The ordeal took place on the 13th of September after Karjalainen and fellow musicians Ninni Poijärvi and Mika Kuokkanen had arrived at Minneapolis-St. Paul International Airport for a three week tour through the U.S. states of Minnesota and Michigan, including meetings with Finnish-Americans and performances at Finnish-American cultural events. They were joined by Finnish documentary filmmaker Erkki Määttänen, who was making a TV programme about the visit for Finnish public broadcaster YLE.
The four were stopped by customs officials and interrogated for nearly three hours. “The treatment was bad,” Karjalainen told Finnish daily Helsingin Sanomat. “’Don’t lie to us’, they yelled at us all the time.”
The Finns were each taken to separate rooms for questioning. Their luggage was checked by sniffer dogs. “First they suspected drugs. Then crime registers were asked for, “, said the singer, who described the actions of the officials as “supremacy“ and “humiliating“.
The questioning focused on whether or not the group came to earn money in the United States, while they were entering the country without work permits.
Threats, accused of lying
"They threatened us with severe punishments if we talk to each other," the Star Tribune quoted from the complaint that was signed by musicians Ninni Poijärvi and Mika Kuokkanen, "Through the walls, I can hear officers yelling, screaming. They ask about the purpose of our trip — except we are only allowed to give yes-or-no answers. I try to talk about our plans to meet with Finnish-American folk musicians. Nobody listens. They interrupt me constantly and they yell, 'You are a liar!"'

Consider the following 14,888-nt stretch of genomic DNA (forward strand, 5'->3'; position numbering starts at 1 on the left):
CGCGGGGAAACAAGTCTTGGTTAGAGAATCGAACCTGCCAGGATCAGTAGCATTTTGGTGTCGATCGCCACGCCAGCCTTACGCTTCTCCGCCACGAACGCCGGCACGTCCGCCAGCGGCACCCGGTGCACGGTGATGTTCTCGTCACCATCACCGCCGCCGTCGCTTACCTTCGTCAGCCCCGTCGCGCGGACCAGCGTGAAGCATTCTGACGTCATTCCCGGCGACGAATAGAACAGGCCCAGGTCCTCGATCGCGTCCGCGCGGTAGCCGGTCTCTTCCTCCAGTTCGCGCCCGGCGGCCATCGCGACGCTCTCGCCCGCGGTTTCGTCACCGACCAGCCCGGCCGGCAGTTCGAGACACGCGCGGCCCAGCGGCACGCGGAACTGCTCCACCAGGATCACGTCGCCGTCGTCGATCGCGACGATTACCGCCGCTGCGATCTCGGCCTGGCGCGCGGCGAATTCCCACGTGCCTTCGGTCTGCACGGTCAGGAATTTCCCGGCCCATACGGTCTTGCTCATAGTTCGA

Filmmaker Määttänen told of similar experiences in the room he was kept in. "From the beginning, they said I was lying, that these guys were coming here to work. They were shouting at me, and people were going in and out of doors. They tried to put you down mentally, to humiliate you."
The Finns were released after nearly three hours, without any explanation or apology, according to the complaint.
A press officer for the regional Customs and Border Protection office in Chicago, who had not seen the complaint yet, told in a reaction that if such behaviour had indeed occurred, it would be against the agency’s policy and thoroughly investigated.
J. Karjalainen is one of Finland’s most popular singer-songwriters and a well-known devotee of Finnish-American folk music. Last year he released Lännen Jukka, Amerikansuomalaisia lauluja (Jukka of the West, Finnish-American songs), a collection of Finnish-American blues songs and a tribute to his musical mentor. The album was widely considered one of the best Finnish recordings of 2006.
Minnesota's Finnish guests find a rude airport welcome – Star Tribune
J. Karjalainen records classic Finnish-American songs – Helsingin Sanomat International Edition
Jukka Karjalainen "Channels" Old Country Blues… – New World Finn